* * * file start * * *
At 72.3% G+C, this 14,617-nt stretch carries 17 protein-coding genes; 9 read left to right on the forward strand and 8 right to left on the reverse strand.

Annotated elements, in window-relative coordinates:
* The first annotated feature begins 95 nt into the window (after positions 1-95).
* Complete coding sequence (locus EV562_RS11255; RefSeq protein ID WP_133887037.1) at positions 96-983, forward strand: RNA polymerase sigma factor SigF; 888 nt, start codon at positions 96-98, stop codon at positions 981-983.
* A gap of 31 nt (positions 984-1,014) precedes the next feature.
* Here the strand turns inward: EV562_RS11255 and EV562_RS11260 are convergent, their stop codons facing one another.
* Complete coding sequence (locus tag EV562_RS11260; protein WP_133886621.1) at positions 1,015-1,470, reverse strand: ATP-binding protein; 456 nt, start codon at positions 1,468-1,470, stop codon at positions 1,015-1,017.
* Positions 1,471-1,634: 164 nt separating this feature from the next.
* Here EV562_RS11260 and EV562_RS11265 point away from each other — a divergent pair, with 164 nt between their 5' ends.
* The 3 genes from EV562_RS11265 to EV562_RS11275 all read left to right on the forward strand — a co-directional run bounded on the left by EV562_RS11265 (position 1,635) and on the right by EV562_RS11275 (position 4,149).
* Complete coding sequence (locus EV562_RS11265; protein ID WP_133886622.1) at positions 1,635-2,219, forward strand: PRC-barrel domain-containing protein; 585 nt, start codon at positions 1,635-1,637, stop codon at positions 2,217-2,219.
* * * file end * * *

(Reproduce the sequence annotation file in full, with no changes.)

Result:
At 72.3% G+C, this 14,617-nt stretch carries 17 protein-coding genes; 9 read left to right on the forward strand and 8 right to left on the reverse strand.

Annotated elements, in window-relative coordinates:
* The first annotated feature begins 95 nt into the window (after positions 1-95).
* Complete coding sequence (locus EV562_RS11255; RefSeq protein ID WP_133887037.1) at positions 96-983, forward strand: RNA polymerase sigma factor SigF; 888 nt, start codon at positions 96-98, stop codon at positions 981-983.
* A gap of 31 nt (positions 984-1,014) precedes the next feature.
* Here the strand turns inward: EV562_RS11255 and EV562_RS11260 are convergent, their stop codons facing one another.
* Complete coding sequence (locus tag EV562_RS11260; protein WP_133886621.1) at positions 1,015-1,470, reverse strand: ATP-binding protein; 456 nt, start codon at positions 1,468-1,470, stop codon at positions 1,015-1,017.
* Positions 1,471-1,634: 164 nt separating this feature from the next.
* Here EV562_RS11260 and EV562_RS11265 point away from each other — a divergent pair, with 164 nt between their 5' ends.
* The 3 genes from EV562_RS11265 to EV562_RS11275 all read left to right on the forward strand — a co-directional run bounded on the left by EV562_RS11265 (position 1,635) and on the right by EV562_RS11275 (position 4,149).
* Complete coding sequence (locus EV562_RS11265; protein ID WP_133886622.1) at positions 1,635-2,219, forward strand: PRC-barrel domain-containing protein; 585 nt, start codon at positions 1,635-1,637, stop codon at positions 2,217-2,219.